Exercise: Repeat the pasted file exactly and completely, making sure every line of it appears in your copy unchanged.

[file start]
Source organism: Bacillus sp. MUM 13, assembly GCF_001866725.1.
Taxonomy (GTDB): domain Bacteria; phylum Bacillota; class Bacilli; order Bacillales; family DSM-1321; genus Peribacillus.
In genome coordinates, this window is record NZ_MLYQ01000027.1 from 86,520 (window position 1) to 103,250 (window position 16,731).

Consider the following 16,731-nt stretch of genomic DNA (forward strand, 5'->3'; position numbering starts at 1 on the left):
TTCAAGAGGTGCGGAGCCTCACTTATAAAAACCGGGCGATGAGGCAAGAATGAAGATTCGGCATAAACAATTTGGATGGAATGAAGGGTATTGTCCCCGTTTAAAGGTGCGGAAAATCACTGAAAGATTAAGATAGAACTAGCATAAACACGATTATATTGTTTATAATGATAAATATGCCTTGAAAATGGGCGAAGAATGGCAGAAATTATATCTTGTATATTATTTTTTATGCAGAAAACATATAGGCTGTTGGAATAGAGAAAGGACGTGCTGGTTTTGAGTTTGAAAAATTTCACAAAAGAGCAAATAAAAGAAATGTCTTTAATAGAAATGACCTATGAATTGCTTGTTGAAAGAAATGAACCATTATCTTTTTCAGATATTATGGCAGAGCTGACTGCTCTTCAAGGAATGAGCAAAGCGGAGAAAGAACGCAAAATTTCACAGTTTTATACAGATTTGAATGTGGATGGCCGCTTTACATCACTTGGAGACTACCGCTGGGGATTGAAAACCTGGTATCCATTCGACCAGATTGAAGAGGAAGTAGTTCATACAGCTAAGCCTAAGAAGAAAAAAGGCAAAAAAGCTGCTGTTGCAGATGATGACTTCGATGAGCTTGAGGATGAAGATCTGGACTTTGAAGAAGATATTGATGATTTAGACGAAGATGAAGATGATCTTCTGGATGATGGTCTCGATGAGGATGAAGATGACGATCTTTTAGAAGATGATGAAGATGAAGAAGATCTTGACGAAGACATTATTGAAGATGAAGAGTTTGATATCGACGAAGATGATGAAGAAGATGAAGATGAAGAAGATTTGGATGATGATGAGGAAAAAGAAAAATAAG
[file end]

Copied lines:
Source organism: Bacillus sp. MUM 13, assembly GCF_001866725.1.
Taxonomy (GTDB): domain Bacteria; phylum Bacillota; class Bacilli; order Bacillales; family DSM-1321; genus Peribacillus.
In genome coordinates, this window is record NZ_MLYQ01000027.1 from 86,520 (window position 1) to 103,250 (window position 16,731).

Consider the following 16,731-nt stretch of genomic DNA (forward strand, 5'->3'; position numbering starts at 1 on the left):
TTCAAGAGGTGCGGAGCCTCACTTATAAAAACCGGGCGATGAGGCAAGAATGAAGATTCGGCATAAACAATTTGGATGGAATGAAGGGTATTGTCCCCGTTTAAAGGTGCGGAAAATCACTGAAAGATTAAGATAGAACTAGCATAAACACGATTATATTGTTTATAATGATAAATATGCCTTGAAAATGGGCGAAGAATGGCAGAAATTATATCTTGTATATTATTTTTTATGCAGAAAACATATAGGCTGTTGGAATAGAGAAAGGACGTGCTGGTTTTGAGTTTGAAAAATTTCACAAAAGAGCAAATAAAAGAAATGTCTTTAATAGAAATGACCTATGAATTGCTTGTTGAAAGAAATGAACCATTATCTTTTTCAGATATTATGGCAGAGCTGACTGCTCTTCAAGGAATGAGCAAAGCGGAGAAAGAACGCAAAATTTCACAGTTTTATACAGATTTGAATGTGGATGGCCGCTTTACATCACTTGGAGACTACCGCTGGGGATTGAAAACCTGGTATCCATTCGACCAGATTGAAGAGGAAGTAGTTCATACAGCTAAGCCTAAGAAGAAAAAAGGCAAAAAAGCTGCTGTTGCAGATGATGACTTCGATGAGCTTGAGGATGAAGATCTGGACTTTGAAGAAGATATTGATGATTTAGACGAAGATGAAGATGATCTTCTGGATGATGGTCTCGATGAGGATGAAGATGACGATCTTTTAGAAGATGATGAAGATGAAGAAGATCTTGACGAAGACATTATTGAAGATGAAGAGTTTGATATCGACGAAGATGATGAAGAAGATGAAGATGAAGAAGATTTGGATGATGATGAGGAAAAAGAAAAATAAG